Wednesday, March 31, 2010

the lie and how we told it: Junk by Taylor Lewis

by Taylor Lewis

He stood in the doorway and stared inside, listening to the soft tapping of rain on the roof and remembering. In spite of what he was about to do, he still loved the smell of grease and oil. Loved the feeling of holding a wrench. Loved bringing broken objects back to life. He was good at what he did, or at least he thought so. Still, he had no other choice.

He would double-check to make sure he had set up everything correctly. It had to look believable or else they wouldn’t pay and that wouldn’t do. After all, he was now worth more dead than alive and they wouldn’t give his family a dime if it looked like suicide. He knew they would probably think that anyway, since everybody knew about his money troubles. They would know that hardly anybody ever came into his shop anymore. And with the bank getting ready to take his house, a business just about ready to go under, and his wife having already left him, suicide would be the first thing they suspected, which was the reason why he was being so careful. It has to look believable, he kept reminding himself. Besides, the equipment was old. Of course, even though it looked old and worn it was always expertly maintained, but they wouldn’t know that.

He walked slowly past all the machinery, running his callused and leathery hands lovingly over each one. He sighed, and felt bad that they would soon perish by his own hand when it was he who had cared for them for so long. Still, it was necessary.
Spending a few moments looking at each of his tools, with every step his chest slowly filled with both dread and excitement as he carved his way further inside. He felt guilty because of the excitement. Then again, he felt guilty about a lot of things.
At last he reached the back of the room and stopped next to where he kept the welding tanks. The cart that held the oxygen and acetylene used for welding had been sabotaged and if any traces of his handiwork were found, it would appear as though the tank had been dropped and developed a leak.

While the room filled with the highly flammable gas, the rain continued to pelt the roof overhead. Then, an air compressor nearby kicked on.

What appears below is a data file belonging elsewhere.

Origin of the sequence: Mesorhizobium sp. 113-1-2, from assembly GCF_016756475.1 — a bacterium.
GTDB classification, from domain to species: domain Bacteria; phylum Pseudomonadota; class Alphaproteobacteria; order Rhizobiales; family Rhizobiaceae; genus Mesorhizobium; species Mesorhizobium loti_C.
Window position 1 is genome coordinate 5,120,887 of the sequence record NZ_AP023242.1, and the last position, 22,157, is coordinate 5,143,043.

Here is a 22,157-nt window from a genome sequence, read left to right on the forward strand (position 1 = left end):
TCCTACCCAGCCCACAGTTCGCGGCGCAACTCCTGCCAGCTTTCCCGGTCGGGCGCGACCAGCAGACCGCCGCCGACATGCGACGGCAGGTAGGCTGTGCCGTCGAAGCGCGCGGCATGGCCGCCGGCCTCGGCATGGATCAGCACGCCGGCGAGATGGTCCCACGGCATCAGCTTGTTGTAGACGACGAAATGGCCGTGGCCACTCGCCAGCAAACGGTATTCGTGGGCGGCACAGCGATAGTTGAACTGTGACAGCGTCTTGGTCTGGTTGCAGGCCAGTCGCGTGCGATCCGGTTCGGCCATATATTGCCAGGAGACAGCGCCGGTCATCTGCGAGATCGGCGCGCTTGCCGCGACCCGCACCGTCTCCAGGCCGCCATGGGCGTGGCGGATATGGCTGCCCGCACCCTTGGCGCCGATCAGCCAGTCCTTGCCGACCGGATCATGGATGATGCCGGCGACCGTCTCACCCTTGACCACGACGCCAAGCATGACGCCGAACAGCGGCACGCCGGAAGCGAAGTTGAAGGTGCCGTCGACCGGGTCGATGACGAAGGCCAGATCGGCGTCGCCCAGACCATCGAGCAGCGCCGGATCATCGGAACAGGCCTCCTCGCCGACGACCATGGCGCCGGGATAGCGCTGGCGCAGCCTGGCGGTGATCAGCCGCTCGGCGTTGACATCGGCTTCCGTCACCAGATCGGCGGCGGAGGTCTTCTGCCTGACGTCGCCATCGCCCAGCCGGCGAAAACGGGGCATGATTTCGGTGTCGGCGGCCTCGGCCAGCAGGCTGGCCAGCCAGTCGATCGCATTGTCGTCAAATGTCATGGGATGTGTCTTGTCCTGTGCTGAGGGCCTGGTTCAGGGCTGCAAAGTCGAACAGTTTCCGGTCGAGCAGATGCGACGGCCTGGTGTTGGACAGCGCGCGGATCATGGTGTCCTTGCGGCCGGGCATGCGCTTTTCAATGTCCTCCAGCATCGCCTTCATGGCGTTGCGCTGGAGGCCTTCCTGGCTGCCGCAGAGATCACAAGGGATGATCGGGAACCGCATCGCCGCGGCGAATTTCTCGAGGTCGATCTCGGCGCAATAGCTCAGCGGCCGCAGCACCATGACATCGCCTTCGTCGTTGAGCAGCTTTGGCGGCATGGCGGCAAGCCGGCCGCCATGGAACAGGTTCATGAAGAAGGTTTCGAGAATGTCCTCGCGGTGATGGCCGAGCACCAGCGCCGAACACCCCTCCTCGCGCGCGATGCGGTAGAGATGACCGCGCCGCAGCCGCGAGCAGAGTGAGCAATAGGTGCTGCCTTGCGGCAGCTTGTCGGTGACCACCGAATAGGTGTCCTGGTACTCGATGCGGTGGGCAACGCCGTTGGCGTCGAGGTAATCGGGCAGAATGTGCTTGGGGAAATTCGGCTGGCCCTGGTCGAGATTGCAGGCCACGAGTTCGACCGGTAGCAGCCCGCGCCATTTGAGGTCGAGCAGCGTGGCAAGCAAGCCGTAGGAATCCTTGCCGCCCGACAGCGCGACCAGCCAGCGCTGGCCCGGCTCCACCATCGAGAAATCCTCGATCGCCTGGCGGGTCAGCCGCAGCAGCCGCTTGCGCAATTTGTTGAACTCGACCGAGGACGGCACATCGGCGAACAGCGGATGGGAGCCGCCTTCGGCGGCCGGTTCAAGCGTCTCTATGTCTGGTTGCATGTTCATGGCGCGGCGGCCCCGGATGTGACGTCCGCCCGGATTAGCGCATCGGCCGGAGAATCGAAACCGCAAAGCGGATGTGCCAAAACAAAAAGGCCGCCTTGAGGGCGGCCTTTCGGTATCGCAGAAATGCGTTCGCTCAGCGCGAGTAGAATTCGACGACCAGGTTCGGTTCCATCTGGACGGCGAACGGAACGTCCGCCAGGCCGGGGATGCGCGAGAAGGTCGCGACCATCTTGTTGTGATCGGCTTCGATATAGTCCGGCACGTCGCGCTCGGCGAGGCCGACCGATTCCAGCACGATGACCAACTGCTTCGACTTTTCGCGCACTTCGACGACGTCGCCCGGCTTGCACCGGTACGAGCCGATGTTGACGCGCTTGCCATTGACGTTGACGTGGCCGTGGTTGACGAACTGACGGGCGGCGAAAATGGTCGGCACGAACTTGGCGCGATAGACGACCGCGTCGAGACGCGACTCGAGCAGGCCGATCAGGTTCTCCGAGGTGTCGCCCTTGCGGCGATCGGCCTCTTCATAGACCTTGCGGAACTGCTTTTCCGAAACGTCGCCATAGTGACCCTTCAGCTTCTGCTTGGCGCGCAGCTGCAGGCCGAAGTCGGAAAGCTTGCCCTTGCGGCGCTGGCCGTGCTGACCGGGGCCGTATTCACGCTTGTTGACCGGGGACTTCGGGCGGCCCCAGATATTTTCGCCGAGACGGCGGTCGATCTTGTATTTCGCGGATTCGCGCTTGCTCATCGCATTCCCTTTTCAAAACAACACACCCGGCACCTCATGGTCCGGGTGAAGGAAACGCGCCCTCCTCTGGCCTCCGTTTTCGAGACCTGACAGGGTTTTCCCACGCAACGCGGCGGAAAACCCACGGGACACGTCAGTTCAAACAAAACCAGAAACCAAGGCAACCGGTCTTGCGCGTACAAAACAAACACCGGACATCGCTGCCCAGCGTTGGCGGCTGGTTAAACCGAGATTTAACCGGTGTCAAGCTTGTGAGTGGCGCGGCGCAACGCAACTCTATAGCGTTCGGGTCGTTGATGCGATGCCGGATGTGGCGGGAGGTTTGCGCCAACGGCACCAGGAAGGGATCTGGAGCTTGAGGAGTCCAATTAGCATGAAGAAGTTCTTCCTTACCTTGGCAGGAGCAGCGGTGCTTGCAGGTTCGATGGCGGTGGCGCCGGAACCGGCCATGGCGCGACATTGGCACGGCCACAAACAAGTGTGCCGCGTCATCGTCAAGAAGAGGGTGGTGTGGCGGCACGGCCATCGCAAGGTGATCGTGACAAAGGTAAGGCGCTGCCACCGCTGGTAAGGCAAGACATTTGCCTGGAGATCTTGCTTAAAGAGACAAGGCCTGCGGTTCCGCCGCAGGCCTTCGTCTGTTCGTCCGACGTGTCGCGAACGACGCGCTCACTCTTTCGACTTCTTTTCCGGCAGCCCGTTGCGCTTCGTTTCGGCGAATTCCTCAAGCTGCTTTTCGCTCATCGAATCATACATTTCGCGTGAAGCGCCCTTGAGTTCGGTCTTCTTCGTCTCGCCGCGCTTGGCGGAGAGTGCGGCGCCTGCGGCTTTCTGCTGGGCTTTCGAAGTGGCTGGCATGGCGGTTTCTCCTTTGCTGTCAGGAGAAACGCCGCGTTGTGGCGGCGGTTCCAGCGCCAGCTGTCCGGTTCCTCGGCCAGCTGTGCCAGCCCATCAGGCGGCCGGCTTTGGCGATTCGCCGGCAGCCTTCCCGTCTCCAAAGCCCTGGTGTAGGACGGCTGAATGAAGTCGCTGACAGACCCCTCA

A violent explosion rocked the building.

Standing on a small rise half a mile away, he watched the explosion through a set of binoculars. Flames ate at the roof and snarled out of the shattered windows. He turned and took a step but looked back at the rising flames again. Then, with all the effort he could muster, he turned and began walking down the hill, toward the rail yard. Soon he would be just another vagrant riding the rails.

He had thought about actually going up in flames along with everything else, but he wasn’t ready to die yet, and he could still be useful. And he would find a way to keep an eye on his family somehow. Maybe someday he could return to them and offer an explanation for what he had done. Or maybe not. He still had to learn how to look at himself in the mirror.
Taylor Lewis lives in Orange County where he "accepts ridiculous amounts of money for toys." Check out his tumblng tumblr, Rust in Pieces

Monday, March 29, 2010

the lie and how we told it: Tiles and Tribulations by Erin Mahoney

This is Erin Mahoney's second entry in the series. She also wrote this one, which served as the introduction to this string of fiction we've been posting. She hand-wrote and scanned the following story and sent it to me late last week. I love it, and I think you will too.

Tiles and Tribulations
by Erin Mahoney
Click on that guy to make it a readable size.

Friday, March 26, 2010

the lie and how we told it: First Knowledge by James Park

First Knowledge
By James Park

The first emotion that DH630-3M felt wasn't love, or happiness, but jealousy. It began when he noticed that DH630-4M and DH630-5M were being installed with full-motion hands while he was left with the ancient pointer. Without knowing what he was feeling, he noticed that his sensors kept following their hands as they tested their range of motion. After he was shut down at night, he would intentionally power back on and replay the recorded video of that afternoon’s testing sessions, silently watching as -4M and -5M picked up small rubber balls, waved to the testers and even reached out for each other.

It got worse when -4M and -5M began disappearing from the lab for days at a time. The testers would return them with low charges and broken joints, but -4M and -5M never seemed to mind. -3M wondered where they went and why he wasn’t taken with them.